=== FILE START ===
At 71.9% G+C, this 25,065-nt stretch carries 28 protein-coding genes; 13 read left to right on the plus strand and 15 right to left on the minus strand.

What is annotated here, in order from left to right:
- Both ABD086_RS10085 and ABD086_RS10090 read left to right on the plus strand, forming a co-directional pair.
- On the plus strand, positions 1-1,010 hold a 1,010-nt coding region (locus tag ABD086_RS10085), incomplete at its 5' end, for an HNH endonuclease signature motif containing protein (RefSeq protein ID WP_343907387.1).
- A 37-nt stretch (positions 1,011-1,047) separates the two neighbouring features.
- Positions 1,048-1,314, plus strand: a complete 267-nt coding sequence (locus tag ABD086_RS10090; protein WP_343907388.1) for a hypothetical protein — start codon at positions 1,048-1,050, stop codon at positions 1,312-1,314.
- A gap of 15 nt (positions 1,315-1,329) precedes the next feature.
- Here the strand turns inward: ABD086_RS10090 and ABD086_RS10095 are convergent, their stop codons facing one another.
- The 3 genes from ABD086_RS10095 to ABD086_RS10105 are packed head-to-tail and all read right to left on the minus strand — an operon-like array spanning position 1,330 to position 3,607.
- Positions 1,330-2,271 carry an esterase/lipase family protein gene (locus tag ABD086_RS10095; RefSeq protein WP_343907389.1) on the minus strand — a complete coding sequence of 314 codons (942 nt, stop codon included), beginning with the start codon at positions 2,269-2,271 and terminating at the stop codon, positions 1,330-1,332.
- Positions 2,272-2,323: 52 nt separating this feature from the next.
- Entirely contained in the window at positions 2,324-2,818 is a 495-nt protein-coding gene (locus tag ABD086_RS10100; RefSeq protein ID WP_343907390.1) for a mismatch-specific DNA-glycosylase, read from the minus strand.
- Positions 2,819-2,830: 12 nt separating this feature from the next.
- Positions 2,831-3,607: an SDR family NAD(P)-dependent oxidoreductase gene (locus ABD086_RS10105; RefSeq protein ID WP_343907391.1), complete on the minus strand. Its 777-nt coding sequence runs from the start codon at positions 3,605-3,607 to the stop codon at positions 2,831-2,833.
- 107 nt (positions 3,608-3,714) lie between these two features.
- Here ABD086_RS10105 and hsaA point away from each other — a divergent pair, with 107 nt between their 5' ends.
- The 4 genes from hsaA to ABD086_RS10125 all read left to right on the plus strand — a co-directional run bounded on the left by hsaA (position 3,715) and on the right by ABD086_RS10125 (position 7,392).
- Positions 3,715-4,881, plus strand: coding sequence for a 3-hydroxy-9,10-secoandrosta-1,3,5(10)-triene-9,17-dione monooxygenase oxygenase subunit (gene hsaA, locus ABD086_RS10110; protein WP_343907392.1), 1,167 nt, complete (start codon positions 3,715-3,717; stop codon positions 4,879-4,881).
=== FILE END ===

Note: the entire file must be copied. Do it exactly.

At 71.9% G+C, this 25,065-nt stretch carries 28 protein-coding genes; 13 read left to right on the plus strand and 15 right to left on the minus strand.

What is annotated here, in order from left to right:
- Both ABD086_RS10085 and ABD086_RS10090 read left to right on the plus strand, forming a co-directional pair.
- On the plus strand, positions 1-1,010 hold a 1,010-nt coding region (locus tag ABD086_RS10085), incomplete at its 5' end, for an HNH endonuclease signature motif containing protein (RefSeq protein ID WP_343907387.1).
- A 37-nt stretch (positions 1,011-1,047) separates the two neighbouring features.
- Positions 1,048-1,314, plus strand: a complete 267-nt coding sequence (locus tag ABD086_RS10090; protein WP_343907388.1) for a hypothetical protein — start codon at positions 1,048-1,050, stop codon at positions 1,312-1,314.
- A gap of 15 nt (positions 1,315-1,329) precedes the next feature.
- Here the strand turns inward: ABD086_RS10090 and ABD086_RS10095 are convergent, their stop codons facing one another.
- The 3 genes from ABD086_RS10095 to ABD086_RS10105 are packed head-to-tail and all read right to left on the minus strand — an operon-like array spanning position 1,330 to position 3,607.
- Positions 1,330-2,271 carry an esterase/lipase family protein gene (locus tag ABD086_RS10095; RefSeq protein WP_343907389.1) on the minus strand — a complete coding sequence of 314 codons (942 nt, stop codon included), beginning with the start codon at positions 2,269-2,271 and terminating at the stop codon, positions 1,330-1,332.
- Positions 2,272-2,323: 52 nt separating this feature from the next.
- Entirely contained in the window at positions 2,324-2,818 is a 495-nt protein-coding gene (locus tag ABD086_RS10100; RefSeq protein ID WP_343907390.1) for a mismatch-specific DNA-glycosylase, read from the minus strand.
- Positions 2,819-2,830: 12 nt separating this feature from the next.
- Positions 2,831-3,607: an SDR family NAD(P)-dependent oxidoreductase gene (locus ABD086_RS10105; RefSeq protein ID WP_343907391.1), complete on the minus strand. Its 777-nt coding sequence runs from the start codon at positions 3,605-3,607 to the stop codon at positions 2,831-2,833.
- 107 nt (positions 3,608-3,714) lie between these two features.
- Here ABD086_RS10105 and hsaA point away from each other — a divergent pair, with 107 nt between their 5' ends.
- The 4 genes from hsaA to ABD086_RS10125 all read left to right on the plus strand — a co-directional run bounded on the left by hsaA (position 3,715) and on the right by ABD086_RS10125 (position 7,392).
- Positions 3,715-4,881, plus strand: coding sequence for a 3-hydroxy-9,10-secoandrosta-1,3,5(10)-triene-9,17-dione monooxygenase oxygenase subunit (gene hsaA, locus ABD086_RS10110; protein WP_343907392.1), 1,167 nt, complete (start codon positions 3,715-3,717; stop codon positions 4,879-4,881).